Ideally I would read a non-yet-extant article on the The Prepared with background information, reviews, and recommendations.  In absence of this can anyone point me to the next best thing?

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Basic Medical Guide

Does anyone have a “step by step” or “how to” guide regarding the most common injuries we should expect in a bug out scenario? Obviously I know how to treat a cut or small burn, but I’d love a guide in my pack that would walk me through some of the most common injuries and procedures up to or including gunshot wounds, heavy burns, breaks/sprains, etc. I know it won’t be an exact guide but I’d like to at least have something to go by if someone ingests something toxic, gets shot, breaks a bone, etc rather than me being left to myself trying to fumbile through these scenarios in the wild. What do y’all have?!

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Weird pandemic coping mechanisms?

I have this new thing I do when I get nervous about the future and start to stress out about the pandemic: I buy boardgames.

This is totally random and irrational. I’ve only played like four of the new games I’ve bought in the past two months, but I have this thing where I’m like: “Crap, if it gets real bad I may not be able to buy this game I’ve been eyeing…. I should just pull the trigger now.”

I guess there are worse coping mechanisms I can think of, so even though it can get a little expensive it’s mostly harmless. Plus, boardgames don’t really get obsolete and can be enjoyed for decades, and they don’t require power or other critical infrastructure, so they’re sort of prepper-friendly.

A lot of my friends have gotten into bread baking. I have a yeast allergy, so that’s not an option for me.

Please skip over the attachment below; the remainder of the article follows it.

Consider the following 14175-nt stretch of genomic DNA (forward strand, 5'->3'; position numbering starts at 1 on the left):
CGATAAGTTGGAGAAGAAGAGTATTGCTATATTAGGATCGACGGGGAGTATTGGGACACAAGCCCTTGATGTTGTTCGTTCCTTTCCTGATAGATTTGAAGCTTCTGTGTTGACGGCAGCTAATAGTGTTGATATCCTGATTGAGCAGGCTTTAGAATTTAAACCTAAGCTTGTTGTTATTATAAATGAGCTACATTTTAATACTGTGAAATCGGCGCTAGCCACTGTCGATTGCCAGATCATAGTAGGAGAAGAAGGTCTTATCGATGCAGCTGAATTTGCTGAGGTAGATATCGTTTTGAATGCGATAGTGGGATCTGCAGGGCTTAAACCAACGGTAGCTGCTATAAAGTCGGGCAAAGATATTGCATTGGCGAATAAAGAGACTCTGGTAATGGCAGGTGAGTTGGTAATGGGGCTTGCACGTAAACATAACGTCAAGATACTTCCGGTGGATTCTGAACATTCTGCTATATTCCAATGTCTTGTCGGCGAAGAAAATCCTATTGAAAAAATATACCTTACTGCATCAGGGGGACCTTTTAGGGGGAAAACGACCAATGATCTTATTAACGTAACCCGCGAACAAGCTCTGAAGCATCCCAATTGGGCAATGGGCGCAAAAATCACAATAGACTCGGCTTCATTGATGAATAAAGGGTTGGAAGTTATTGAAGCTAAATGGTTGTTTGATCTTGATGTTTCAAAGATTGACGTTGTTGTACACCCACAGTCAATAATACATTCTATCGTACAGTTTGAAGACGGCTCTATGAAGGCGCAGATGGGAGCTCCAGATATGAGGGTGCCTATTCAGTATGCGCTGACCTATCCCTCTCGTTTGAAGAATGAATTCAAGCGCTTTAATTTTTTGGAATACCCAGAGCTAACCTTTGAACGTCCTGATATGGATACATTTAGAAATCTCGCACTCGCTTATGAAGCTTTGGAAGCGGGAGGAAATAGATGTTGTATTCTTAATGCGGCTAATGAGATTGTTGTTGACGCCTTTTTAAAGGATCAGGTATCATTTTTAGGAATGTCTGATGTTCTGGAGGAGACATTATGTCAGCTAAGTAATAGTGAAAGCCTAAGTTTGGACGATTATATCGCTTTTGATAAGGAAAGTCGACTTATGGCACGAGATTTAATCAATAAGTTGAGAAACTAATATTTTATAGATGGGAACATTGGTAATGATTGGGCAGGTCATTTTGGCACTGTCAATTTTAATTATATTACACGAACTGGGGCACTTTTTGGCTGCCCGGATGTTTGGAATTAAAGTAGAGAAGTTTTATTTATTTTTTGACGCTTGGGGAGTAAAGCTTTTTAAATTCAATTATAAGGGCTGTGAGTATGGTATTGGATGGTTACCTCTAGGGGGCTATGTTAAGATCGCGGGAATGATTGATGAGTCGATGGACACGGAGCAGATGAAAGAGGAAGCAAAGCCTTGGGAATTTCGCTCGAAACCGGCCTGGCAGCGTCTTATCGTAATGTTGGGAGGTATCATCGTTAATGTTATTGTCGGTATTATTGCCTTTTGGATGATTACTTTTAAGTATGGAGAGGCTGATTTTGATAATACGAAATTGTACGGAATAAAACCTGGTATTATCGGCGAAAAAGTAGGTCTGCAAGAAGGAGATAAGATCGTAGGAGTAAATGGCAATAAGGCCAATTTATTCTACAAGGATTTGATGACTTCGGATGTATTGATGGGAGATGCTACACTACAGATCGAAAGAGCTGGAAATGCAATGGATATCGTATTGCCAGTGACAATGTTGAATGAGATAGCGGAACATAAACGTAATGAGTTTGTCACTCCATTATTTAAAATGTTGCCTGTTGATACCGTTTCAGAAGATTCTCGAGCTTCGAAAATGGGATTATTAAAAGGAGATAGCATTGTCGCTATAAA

Anyone else have any weird pandemic coping things they’ve picked up? As in, something that’s kind of quirky and doesn’t exactly make a ton of sense, but it’s just how you deal?

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An example of why ham radio is important

In wildfire-stricken areas, the fires are taking down cell towers and sometimes even Internet access, and people in those areas struggle to find out when they need to evacuate. There was a particularly heartbreaking story out of Oregon where a couple was very badly burned and their child died because they were entirely off-grid and had no other means of getting information from the outside world.

Sadly, that entire situation could have been prevented if they had the skills and equipment to stay in touch off-grid, even a simple shortwave receiver. Get your comms up!

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Forum discount code for our new video course on blade/knife sharpening

To say thanks for being in the forum, use code FORUM33 before October 16th 2020 to get 33% off the first video course:

That’s only $10 for 5 hours of content, lifetime access, and free course upgrades. The course is equivalent to what you’d get at an in-person weekend course, but specifically geared towards modern preppers. 

Trailer, lesson plan, and instructor info on the course details page:

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Still confused after reading the 2019 air gun review

What is the best choice for best chance of killing or incapacitating an intruder with an air gun? I figure it needs to be able to fire multiple rounds and those rounds should deliver as much energy as possible through a combination of weight or velocity in a weapon small enough to manuever in a small space like a bedroom. I saw something called Drozd Blackbird.  With that high rate of fire, would those pellets do anything?

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Have the wildfires made you rethink your plans?

Hello everyone, long time reader, first time poster.  Let me start by thanking everyone responsible for this invaluable resource.